We definately thought it was a novel idea. (Hey, THAT'S where that phrase comes from!) Not to mention our grand hopes for a Hollywood release... *ahem, Spielberg. Anyway, after much deliberation, we titled it Ares & Aphrodite, seeing many attributes of these mythical characters in our characters, and slapped the pen name Miranda Russell on there. Once the story was finished, the coverwork was done, and the back of the book summary was completed, we sent it to the printers and it came out rather nicely. See?


For further understanding of our plot, this is what the summary on the back read: 
In an instance of high stress, high emotion, and little time, students ready themselves for graduation and the inevitable journey of life. Battling destiny one last time, honor student Chris sets off to woo his high school love, Vanna, who struggles to keep herself afloat in her high stakes situation. A story of love and passion to excel, this coming-of-age story stabs below the belt in a true and humbling tale of fighting the clock one last time.

Long story short, no one read it besides Chris and Anna, who received them as graduation presents. Only fifty pages (does that qualify as a novel?) it's still a book. And Anna said she liked it, along with a statement pertaining to a plot rush halfway through the book... but HEY!. We were on a time crunch! Only doing it during our study halls, you should be thankful we got it done at all!

And so now that this is done, maybe I'll have to pair up with somebody different to write a play or something. Who knows... Is there anybody out there that writes music? We could write our own musical. It'd but fun! Ah, a thousand ideas popped in my head. PLLLLEEEEAAAAAAAAAASSE? (You can comment below if you're interested. :D )

Hey, look on the bright side! I won't have to wait for retirement to start my first book. :)

'Til next time.

Sunday, July 24, 2011

A Project-ion into the Past/Present... Part I.

One of the best things about Sunday, besides church, is that you can set out a tentative plan for the week, some things you want to accomplish. This week, I'm setting out on a creative project to, in a way, refurbish my room. I'm a very visual person, and so, as I often do, I sketched out the side of my room I wish to remake and add revisions. This is what I came up with at the end.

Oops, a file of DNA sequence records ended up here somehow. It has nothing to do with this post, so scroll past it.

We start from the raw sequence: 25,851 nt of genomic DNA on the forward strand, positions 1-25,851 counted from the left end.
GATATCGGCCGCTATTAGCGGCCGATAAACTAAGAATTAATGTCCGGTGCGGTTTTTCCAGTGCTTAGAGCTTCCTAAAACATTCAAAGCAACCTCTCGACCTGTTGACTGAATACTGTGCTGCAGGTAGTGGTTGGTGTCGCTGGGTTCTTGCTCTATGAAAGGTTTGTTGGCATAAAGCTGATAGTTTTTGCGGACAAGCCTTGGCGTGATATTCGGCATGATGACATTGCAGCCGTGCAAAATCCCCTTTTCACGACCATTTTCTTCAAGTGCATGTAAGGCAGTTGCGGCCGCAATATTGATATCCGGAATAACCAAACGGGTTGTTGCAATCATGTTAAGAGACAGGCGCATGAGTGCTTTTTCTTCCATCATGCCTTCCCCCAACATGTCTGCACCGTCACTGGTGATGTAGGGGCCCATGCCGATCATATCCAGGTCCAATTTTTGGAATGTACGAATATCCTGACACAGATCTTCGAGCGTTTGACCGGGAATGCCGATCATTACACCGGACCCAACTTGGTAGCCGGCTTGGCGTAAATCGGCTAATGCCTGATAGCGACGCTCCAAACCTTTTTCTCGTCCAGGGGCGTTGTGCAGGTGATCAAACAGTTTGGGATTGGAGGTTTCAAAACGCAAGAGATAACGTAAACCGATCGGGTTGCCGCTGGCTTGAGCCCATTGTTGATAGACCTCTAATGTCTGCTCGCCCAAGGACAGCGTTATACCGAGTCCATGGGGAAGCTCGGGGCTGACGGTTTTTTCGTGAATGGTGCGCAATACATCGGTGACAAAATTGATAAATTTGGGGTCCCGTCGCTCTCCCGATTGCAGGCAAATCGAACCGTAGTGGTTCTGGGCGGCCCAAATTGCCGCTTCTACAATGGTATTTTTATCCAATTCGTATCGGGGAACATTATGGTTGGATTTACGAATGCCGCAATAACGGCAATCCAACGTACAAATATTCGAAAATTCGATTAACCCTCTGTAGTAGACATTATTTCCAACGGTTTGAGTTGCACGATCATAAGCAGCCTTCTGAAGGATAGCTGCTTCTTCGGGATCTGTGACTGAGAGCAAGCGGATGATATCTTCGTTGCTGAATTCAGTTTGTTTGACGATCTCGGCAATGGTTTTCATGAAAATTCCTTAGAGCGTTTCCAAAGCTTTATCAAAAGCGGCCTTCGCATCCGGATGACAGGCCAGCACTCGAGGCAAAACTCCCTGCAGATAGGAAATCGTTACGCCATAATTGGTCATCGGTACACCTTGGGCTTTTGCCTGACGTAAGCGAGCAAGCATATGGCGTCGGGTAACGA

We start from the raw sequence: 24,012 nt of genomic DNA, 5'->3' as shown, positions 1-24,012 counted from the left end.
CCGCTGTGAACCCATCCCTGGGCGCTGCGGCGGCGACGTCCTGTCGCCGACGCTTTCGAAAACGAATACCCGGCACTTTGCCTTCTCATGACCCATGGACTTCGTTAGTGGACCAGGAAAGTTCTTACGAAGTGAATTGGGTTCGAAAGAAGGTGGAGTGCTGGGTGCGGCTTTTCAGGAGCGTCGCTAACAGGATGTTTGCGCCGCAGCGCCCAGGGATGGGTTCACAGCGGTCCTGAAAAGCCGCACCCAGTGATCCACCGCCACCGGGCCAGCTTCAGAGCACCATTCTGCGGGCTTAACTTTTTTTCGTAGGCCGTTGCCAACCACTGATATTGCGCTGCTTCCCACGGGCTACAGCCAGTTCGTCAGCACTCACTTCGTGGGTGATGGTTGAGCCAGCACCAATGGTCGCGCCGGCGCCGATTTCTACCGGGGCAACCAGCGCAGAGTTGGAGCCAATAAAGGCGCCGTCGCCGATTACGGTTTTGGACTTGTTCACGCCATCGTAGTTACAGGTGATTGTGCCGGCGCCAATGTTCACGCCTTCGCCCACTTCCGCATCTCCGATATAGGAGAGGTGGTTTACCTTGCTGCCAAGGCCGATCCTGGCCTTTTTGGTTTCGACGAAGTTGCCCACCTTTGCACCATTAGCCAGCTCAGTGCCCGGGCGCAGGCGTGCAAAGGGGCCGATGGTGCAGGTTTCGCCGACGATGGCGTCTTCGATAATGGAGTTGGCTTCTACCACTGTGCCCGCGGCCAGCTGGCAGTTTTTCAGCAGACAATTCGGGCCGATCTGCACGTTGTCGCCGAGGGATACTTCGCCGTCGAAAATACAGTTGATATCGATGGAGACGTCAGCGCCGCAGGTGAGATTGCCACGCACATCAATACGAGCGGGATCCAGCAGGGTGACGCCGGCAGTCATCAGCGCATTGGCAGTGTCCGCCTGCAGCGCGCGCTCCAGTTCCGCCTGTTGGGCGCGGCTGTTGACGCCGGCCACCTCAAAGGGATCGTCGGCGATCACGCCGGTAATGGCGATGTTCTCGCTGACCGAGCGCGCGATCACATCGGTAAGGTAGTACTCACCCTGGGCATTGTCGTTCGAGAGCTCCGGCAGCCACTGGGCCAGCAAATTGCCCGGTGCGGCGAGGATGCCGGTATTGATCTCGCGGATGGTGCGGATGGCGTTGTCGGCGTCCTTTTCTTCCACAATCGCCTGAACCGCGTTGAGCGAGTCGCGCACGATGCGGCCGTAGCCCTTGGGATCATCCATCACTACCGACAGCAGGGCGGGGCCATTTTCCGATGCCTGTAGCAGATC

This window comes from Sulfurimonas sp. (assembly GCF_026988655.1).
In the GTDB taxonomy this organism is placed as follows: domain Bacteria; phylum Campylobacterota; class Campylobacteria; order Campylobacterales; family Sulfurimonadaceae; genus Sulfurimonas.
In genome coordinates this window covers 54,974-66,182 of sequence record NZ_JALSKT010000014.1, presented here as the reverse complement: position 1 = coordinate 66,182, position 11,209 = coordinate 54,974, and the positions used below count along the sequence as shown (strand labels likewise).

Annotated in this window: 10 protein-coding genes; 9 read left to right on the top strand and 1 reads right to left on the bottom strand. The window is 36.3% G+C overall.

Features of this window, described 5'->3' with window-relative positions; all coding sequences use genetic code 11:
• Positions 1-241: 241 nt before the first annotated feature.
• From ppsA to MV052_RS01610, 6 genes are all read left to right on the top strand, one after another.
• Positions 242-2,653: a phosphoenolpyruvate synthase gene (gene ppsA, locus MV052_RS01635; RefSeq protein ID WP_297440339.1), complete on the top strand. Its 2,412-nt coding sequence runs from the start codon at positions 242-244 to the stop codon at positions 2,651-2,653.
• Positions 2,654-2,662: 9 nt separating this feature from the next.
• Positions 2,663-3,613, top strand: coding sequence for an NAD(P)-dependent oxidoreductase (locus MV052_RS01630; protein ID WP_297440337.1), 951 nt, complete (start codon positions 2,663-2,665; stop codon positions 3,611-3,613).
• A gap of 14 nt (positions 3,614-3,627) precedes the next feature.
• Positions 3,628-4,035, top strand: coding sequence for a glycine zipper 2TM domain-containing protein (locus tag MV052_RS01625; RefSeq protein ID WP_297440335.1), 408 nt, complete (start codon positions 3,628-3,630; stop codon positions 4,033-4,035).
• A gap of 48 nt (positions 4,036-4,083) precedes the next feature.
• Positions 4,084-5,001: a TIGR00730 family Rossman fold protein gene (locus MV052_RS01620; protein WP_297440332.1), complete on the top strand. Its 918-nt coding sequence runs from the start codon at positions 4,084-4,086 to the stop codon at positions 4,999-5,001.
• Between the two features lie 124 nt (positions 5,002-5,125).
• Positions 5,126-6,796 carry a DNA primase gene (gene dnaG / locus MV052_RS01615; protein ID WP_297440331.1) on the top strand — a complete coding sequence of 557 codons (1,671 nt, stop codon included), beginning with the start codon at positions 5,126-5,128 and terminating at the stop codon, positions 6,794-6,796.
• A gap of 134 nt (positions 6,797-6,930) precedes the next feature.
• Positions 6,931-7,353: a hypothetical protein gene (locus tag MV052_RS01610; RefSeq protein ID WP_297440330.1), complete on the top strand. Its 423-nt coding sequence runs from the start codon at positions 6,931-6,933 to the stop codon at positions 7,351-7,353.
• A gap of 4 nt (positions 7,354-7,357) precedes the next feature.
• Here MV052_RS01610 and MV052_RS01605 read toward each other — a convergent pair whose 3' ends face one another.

Now, what you see here is very simple. The symmetrical boxes near the top are shadow boxes I already have up. The shelf below the painting is also there. The six boxes on the wall below are mirrors that are already in place. This is what I did to prep my project:

#1 Take down EVERYTHING, besides items that I mentioned above, which will stay fixed in place. I find it easier to start from scratch.
#2 Dispose of the stuff I do not need. Although I anticipated a struggle with this area, as I can be a hoarder at times, I departed with some stuff that really did need to go or be stored away for the time being.
#3 Come up with a plan. As sketched out, I plan to obtain a small desk, of sorts, an end table, a new lamp, and a chair. I contemplated this, and with financial dealings as they are (paired with my acute frugalness), I decided to make this a true project. I'm going antiquing/shopping this week to find inexpensive items to refurbish myself. With a little bit of primer and paint, they should be ready in no time! Plus, I'm going to make the shadow boxes into little display cases, glassed in with lattices. I think it will look great!
#4 Take currently used items and repurpose them. On the shelf used to set a whole lotta cds. I decided that my books need to come out. They use more space, and I spend more time with them anyway.
#5 Finalize a theme. My room is painted brown (top), white (stripe/middle), and cream (bottom). Paired with accents of red, represented through sheathes of berries, I think it will look rather nice. The phrase "Past Meets Present" will do nicely, especially with my books and the antique revitalizations I hope to embrace in this project, while taking to account the other half of my room as well, which will match the motif.